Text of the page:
Famous Entrepreneur Quotes
Peter Dinklage’s Quotes
“I waited a long time out in the world before I gave myself permission to fail.”
“Try Again.. Fail Again.. FAIL BETTER!”
“I think it’s not so good to live in the past or have the clarity of the past.”
Peter Dinklage’s Top 10 Entrepreneurship Rules For Business and Success
Today we’re going to learn from Game of Thrones actor, Peter Dinklage, and my take on his top ten rules for success.
Rule #1: Fail Better
When I was 29, I told myself the next acting job I get, no matter what it pays, I will, from now on, for better or worse, be a working actor. So I quit my position at the Professional Examination Services. My friends really weren’t happy about that because it was so easy to find me when I worked there. Work was the only place that I had the internet. This was at the beginning of the internet. And now I didn’t have the either the internet or a cell phone or a job.
But something good happened. I got a low-paying theater job in a play called Imperfect Love, which led to a film called 13 Moons with the same writer, which led to other roles, which led to other roles. And I’ve worked as an actor ever since. But I didn’t know that would happen. At 29, walking away from data processing, I was terrified. Ten years in a place without heat, six years at a job I felt stuck in, maybe I was afraid of change. Are you?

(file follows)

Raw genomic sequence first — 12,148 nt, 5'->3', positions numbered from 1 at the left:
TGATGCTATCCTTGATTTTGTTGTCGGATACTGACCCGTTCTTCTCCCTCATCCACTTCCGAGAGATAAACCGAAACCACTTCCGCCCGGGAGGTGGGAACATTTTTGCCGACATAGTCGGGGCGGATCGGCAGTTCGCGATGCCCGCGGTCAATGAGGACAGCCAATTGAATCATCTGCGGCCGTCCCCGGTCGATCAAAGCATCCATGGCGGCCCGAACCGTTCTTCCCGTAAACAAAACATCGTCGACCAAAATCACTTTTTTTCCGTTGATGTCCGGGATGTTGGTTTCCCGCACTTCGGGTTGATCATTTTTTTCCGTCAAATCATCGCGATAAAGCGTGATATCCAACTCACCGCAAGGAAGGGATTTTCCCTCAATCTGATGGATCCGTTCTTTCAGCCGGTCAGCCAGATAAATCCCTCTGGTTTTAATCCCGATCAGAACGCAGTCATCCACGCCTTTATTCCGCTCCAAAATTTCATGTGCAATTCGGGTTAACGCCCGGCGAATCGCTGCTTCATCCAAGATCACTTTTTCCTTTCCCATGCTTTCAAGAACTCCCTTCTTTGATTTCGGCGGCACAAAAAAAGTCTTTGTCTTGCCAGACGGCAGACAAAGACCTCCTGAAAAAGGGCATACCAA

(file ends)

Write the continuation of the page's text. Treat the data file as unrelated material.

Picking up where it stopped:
My parents didn’t have much money, but they struggled to send me to the best schools. And one of the most important things they did for me, and graduates, maybe you don’t want to hear this, is that once I graduated, I was on my own. Financially it was my turn. Parents are applauding, graduates are not. But this made me very hungry, literally. I couldn’t be lazy. Now I’m totally lazy, but back then I couldn’t be.
And so at 29 and at very long last, I was in the company of the actors, and writers, and directors I had sought out that first year, that first day after school. I was, I am, by their sides. Raise the rest of your life to meet you. Don’t search for defining moments because they will never come. The world might say you are not allowed to yet. I waited a long time out in the world before I gave myself permission to fail. Please don’t even bother asking, don’t bother telling the world you are ready. Show it. Do it. What did Beckett say? Ever tried, ever failed, no matter. Try again, fail again, fail better.